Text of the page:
This past weekend, I had the opportunity to attend the 110th American Anthropological Association Annual Meeting in Montreal, Quebec. The title of the meeting was Traces, Tidemarks and Legacies, and scholars from around the world came to present on various panels. I was most interested in a panel forged together by Maliseet ethno linguist and anthropologist, Professor Bernard C. Perley, titled, Legacies. The panel was divided into two sections, with the first focused on indigenous language revitalization strategies. Key scholars that participated in the language session included Bernard C Perley (University of Wisconsin-Milwaukee), Margaret C Bender (Wake Forest University), Margaret M Bruchac (University of Connecticut), Lisa Philips (University of Alberta) and Allan McDougall (n/a), Nancy J Furlow (University of Alaska Anchorage), and Darren J Ranco (University of Maine).
The presenters in this first panel covered a wide range of topics, but I found the work on revitalization and language acknowledgment to be quite interesting and informative. The work of Margaret Bender from Wake Forest University, has been working with Cherokee communities dealing with language visibility and environmental awareness of place within Cherokee communities in North Carolina. The use of the Cherokee names and the use of the Cherokee syllabary in business signs throughout the community push the Cherokee language to the forefront of day-to-day activities.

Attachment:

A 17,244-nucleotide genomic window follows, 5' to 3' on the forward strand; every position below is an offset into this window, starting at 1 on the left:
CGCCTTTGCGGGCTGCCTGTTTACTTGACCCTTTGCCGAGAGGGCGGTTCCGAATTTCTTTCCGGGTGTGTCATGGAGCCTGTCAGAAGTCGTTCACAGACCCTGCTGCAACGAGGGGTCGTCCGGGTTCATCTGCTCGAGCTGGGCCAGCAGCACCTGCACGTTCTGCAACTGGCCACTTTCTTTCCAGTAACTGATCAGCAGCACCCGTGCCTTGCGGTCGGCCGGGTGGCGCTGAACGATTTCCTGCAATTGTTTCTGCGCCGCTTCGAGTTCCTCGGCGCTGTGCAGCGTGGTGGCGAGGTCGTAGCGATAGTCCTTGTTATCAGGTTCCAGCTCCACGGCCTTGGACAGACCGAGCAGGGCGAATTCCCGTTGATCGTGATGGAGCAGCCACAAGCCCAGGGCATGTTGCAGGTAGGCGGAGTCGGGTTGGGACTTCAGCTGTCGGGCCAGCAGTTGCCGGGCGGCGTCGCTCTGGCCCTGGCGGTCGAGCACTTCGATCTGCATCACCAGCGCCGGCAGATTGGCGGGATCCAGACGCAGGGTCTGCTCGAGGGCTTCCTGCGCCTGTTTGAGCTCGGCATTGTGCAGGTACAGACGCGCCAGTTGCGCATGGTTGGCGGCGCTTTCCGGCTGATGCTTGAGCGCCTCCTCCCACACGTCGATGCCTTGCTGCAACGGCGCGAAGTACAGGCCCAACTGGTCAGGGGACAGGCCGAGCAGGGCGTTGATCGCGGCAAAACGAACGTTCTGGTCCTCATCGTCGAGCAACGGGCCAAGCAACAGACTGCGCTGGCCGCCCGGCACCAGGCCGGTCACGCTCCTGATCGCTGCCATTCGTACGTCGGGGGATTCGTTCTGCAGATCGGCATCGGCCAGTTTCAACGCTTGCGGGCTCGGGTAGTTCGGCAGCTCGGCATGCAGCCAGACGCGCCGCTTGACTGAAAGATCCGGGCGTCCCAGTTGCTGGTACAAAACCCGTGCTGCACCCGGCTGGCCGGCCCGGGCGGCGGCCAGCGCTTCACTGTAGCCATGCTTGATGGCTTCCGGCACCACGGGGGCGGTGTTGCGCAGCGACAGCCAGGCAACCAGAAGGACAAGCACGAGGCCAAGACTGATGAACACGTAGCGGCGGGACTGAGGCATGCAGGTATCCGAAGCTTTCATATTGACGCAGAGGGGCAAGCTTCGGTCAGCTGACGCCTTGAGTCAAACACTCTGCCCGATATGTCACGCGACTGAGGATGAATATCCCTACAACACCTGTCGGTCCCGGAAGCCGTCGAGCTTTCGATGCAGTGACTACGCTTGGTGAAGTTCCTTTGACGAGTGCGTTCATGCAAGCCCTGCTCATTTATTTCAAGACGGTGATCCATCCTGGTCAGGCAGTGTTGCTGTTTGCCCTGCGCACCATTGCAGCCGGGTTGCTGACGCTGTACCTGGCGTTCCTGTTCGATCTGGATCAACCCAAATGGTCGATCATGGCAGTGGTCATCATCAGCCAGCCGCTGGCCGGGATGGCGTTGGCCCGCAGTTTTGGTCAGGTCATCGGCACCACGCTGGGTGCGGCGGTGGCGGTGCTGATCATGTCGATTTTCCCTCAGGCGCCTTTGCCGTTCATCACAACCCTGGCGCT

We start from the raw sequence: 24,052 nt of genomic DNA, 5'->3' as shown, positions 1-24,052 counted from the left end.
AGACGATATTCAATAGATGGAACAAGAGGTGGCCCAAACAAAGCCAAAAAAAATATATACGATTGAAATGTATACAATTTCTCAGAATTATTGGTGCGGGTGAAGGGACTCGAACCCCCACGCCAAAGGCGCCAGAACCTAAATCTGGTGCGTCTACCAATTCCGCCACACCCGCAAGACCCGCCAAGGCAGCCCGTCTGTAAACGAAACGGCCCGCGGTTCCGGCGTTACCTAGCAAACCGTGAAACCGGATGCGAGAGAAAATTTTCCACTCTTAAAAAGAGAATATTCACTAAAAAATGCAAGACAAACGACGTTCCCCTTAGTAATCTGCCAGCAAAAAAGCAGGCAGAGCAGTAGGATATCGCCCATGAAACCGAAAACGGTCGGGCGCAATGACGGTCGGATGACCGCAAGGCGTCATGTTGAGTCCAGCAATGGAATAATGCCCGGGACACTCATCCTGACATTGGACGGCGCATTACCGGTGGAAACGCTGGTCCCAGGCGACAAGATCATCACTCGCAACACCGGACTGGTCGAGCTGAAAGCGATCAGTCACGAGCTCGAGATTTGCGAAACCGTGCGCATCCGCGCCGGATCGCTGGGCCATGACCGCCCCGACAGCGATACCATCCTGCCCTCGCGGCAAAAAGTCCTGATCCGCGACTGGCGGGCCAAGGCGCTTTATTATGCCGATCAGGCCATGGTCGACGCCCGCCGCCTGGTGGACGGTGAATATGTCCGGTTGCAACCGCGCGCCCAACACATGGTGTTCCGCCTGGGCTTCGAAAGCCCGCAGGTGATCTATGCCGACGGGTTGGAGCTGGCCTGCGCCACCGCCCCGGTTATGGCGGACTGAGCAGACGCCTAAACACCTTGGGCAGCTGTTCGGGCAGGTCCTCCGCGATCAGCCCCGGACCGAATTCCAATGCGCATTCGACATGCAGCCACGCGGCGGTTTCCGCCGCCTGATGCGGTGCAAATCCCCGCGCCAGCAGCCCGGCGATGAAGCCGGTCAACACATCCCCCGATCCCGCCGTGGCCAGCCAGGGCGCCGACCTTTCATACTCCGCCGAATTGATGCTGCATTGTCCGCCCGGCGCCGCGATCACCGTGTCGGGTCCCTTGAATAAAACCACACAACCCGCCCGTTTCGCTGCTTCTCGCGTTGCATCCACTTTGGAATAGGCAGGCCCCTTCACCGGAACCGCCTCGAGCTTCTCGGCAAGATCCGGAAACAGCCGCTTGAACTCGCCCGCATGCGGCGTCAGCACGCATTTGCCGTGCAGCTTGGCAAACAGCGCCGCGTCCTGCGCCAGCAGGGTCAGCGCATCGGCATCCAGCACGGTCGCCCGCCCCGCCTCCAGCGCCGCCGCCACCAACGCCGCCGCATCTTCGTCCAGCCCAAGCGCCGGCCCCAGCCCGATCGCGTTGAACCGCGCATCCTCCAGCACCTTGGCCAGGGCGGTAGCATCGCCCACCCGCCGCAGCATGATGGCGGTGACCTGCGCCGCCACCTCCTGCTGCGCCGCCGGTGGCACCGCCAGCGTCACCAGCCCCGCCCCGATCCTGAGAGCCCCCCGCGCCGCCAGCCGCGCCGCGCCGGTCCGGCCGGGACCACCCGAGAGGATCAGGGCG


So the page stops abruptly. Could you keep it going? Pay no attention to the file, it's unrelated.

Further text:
This promotion of not only the language, but the use of the Cherokee syllabary is a different experience than that of many other polysynthetic languages who do not have written languages and have adapted their language to linguistically accepted forms. This is related to my post on the Indian Country Today article The Indomitable Language, check it out!